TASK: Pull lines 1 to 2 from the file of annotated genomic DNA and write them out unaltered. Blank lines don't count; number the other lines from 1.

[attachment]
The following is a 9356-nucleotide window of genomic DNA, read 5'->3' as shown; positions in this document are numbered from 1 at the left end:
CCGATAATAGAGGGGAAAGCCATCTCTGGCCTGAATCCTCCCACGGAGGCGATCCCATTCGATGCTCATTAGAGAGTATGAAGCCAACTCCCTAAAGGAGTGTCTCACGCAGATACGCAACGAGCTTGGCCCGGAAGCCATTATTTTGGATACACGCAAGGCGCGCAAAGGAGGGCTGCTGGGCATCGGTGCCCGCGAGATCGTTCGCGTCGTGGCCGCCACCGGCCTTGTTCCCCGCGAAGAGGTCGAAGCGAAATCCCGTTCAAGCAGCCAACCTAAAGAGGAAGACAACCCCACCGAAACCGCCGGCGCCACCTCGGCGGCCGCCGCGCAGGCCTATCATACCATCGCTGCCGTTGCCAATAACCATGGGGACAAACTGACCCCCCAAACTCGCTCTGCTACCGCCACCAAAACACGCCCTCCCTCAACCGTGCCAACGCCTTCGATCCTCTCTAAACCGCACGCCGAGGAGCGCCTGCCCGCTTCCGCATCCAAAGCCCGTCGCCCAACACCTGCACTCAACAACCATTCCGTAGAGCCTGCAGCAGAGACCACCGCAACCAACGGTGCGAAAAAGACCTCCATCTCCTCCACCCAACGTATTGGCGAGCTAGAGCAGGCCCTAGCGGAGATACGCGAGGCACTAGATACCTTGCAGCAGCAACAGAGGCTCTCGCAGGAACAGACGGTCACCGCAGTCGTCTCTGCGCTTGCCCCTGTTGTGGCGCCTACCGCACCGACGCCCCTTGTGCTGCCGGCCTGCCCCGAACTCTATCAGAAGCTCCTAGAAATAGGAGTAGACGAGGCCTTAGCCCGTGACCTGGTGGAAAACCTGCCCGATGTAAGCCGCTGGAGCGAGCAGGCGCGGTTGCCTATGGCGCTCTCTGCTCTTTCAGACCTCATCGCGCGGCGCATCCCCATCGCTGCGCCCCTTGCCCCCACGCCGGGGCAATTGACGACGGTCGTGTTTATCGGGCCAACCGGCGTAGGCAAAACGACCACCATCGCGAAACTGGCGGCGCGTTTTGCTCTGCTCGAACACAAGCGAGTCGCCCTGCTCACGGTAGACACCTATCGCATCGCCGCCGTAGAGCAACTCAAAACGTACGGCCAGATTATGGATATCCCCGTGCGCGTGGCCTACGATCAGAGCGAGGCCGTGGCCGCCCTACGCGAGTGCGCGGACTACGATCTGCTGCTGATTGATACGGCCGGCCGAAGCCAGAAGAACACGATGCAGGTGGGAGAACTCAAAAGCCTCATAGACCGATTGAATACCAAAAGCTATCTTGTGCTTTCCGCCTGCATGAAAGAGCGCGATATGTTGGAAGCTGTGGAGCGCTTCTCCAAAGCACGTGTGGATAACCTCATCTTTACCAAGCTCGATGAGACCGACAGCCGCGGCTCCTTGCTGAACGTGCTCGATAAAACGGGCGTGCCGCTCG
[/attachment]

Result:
The following is a 9356-nucleotide window of genomic DNA, read 5'->3' as shown; positions in this document are numbered from 1 at the left end:
CCGATAATAGAGGGGAAAGCCATCTCTGGCCTGAATCCTCCCACGGAGGCGATCCCATTCGATGCTCATTAGAGAGTATGAAGCCAACTCCCTAAAGGAGTGTCTCACGCAGATACGCAACGAGCTTGGCCCGGAAGCCATTATTTTGGATACACGCAAGGCGCGCAAAGGAGGGCTGCTGGGCATCGGTGCCCGCGAGATCGTTCGCGTCGTGGCCGCCACCGGCCTTGTTCCCCGCGAAGAGGTCGAAGCGAAATCCCGTTCAAGCAGCCAACCTAAAGAGGAAGACAACCCCACCGAAACCGCCGGCGCCACCTCGGCGGCCGCCGCGCAGGCCTATCATACCATCGCTGCCGTTGCCAATAACCATGGGGACAAACTGACCCCCCAAACTCGCTCTGCTACCGCCACCAAAACACGCCCTCCCTCAACCGTGCCAACGCCTTCGATCCTCTCTAAACCGCACGCCGAGGAGCGCCTGCCCGCTTCCGCATCCAAAGCCCGTCGCCCAACACCTGCACTCAACAACCATTCCGTAGAGCCTGCAGCAGAGACCACCGCAACCAACGGTGCGAAAAAGACCTCCATCTCCTCCACCCAACGTATTGGCGAGCTAGAGCAGGCCCTAGCGGAGATACGCGAGGCACTAGATACCTTGCAGCAGCAACAGAGGCTCTCGCAGGAACAGACGGTCACCGCAGTCGTCTCTGCGCTTGCCCCTGTTGTGGCGCCTACCGCACCGACGCCCCTTGTGCTGCCGGCCTGCCCCGAACTCTATCAGAAGCTCCTAGAAATAGGAGTAGACGAGGCCTTAGCCCGTGACCTGGTGGAAAACCTGCCCGATGTAAGCCGCTGGAGCGAGCAGGCGCGGTTGCCTATGGCGCTCTCTGCTCTTTCAGACCTCATCGCGCGGCGCATCCCCATCGCTGCGCCCCTTGCCCCCACGCCGGGGCAATTGACGACGGTCGTGTTTATCGGGCCAACCGGCGTAGGCAAAACGACCACCATCGCGAAACTGGCGGCGCGTTTTGCTCTGCTCGAACACAAGCGAGTCGCCCTGCTCACGGTAGACACCTATCGCATCGCCGCCGTAGAGCAACTCAAAACGTACGGCCAGATTATGGATATCCCCGTGCGCGTGGCCTACGATCAGAGCGAGGCCGTGGCCGCCCTACGCGAGTGCGCGGACTACGATCTGCTGCTGATTGATACGGCCGGCCGAAGCCAGAAGAACACGATGCAGGTGGGAGAACTCAAAAGCCTCATAGACCGATTGAATACCAAAAGCTATCTTGTGCTTTCCGCCTGCATGAAAGAGCGCGATATGTTGGAAGCTGTGGAGCGCTTCTCCAAAGCACGTGTGGATAACCTCATCTTTACCAAGCTCGATGAGACCGACAGCCGCGGCTCCTTGCTGAACGTGCTCGATAAAACGGGCGTGCCGCTCG